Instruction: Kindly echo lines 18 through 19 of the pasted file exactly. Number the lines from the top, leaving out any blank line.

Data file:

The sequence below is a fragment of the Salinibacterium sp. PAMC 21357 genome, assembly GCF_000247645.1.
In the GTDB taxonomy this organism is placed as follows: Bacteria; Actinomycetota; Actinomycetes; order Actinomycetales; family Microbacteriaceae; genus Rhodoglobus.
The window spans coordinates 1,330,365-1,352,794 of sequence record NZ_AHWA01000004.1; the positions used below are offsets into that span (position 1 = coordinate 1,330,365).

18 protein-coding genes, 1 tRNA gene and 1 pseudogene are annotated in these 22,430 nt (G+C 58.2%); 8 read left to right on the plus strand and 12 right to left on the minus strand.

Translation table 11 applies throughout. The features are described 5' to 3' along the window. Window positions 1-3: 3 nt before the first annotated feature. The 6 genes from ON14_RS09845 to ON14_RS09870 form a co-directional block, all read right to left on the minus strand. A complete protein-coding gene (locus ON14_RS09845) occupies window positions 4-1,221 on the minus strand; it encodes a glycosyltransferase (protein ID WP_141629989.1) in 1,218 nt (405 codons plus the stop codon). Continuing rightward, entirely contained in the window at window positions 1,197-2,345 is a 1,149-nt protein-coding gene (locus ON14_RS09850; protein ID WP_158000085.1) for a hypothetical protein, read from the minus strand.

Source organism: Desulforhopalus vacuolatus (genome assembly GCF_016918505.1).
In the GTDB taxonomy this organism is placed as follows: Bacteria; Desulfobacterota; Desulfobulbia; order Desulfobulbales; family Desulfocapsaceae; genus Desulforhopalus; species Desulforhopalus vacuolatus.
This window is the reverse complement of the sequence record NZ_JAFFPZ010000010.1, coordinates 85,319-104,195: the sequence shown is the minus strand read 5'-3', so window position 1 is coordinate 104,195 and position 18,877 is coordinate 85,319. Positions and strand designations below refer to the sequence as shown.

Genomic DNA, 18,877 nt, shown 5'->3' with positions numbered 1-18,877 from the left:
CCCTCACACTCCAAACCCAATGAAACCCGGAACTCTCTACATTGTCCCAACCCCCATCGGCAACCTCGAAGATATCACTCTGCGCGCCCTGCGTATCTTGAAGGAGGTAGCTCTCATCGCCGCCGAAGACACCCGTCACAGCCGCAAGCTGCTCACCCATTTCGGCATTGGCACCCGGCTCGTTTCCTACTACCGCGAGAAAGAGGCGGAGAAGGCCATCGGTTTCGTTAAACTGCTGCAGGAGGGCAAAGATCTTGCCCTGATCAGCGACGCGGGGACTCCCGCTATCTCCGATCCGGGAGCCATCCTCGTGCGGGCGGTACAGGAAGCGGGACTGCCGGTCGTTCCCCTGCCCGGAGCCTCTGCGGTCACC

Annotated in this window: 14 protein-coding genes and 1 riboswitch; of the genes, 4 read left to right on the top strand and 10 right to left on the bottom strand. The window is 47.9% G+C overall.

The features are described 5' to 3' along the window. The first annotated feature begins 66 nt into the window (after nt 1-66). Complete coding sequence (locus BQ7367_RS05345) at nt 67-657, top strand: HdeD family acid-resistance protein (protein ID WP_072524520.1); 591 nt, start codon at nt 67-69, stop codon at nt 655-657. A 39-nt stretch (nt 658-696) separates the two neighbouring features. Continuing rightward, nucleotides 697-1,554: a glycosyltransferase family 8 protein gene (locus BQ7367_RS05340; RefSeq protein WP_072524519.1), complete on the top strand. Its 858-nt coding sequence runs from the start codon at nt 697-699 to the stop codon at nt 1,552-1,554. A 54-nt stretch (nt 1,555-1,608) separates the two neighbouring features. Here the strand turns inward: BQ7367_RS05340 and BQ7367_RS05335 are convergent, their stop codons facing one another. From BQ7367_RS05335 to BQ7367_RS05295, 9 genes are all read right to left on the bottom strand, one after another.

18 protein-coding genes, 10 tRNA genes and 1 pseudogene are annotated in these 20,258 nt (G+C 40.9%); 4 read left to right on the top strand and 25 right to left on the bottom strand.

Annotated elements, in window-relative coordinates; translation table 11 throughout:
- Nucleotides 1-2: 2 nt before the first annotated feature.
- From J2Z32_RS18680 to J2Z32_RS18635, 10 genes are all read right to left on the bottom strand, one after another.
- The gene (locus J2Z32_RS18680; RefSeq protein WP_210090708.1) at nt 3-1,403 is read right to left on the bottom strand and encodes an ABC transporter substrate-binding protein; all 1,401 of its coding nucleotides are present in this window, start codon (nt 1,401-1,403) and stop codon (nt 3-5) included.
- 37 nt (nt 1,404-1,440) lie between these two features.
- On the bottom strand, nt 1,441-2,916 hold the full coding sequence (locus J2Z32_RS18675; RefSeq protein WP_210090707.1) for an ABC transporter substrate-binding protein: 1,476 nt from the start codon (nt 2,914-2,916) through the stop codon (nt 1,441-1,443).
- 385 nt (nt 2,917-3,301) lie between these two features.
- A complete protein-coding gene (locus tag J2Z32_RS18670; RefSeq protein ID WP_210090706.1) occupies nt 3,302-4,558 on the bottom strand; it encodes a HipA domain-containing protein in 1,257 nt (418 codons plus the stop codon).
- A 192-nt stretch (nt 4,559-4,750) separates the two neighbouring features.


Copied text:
- 37 nt (nt 1,404-1,440) lie between these two features.
- On the bottom strand, nt 1,441-2,916 hold the full coding sequence (locus J2Z32_RS18675; RefSeq protein WP_210090707.1) for an ABC transporter substrate-binding protein: 1,476 nt from the start codon (nt 2,914-2,916) through the stop codon (nt 1,441-1,443).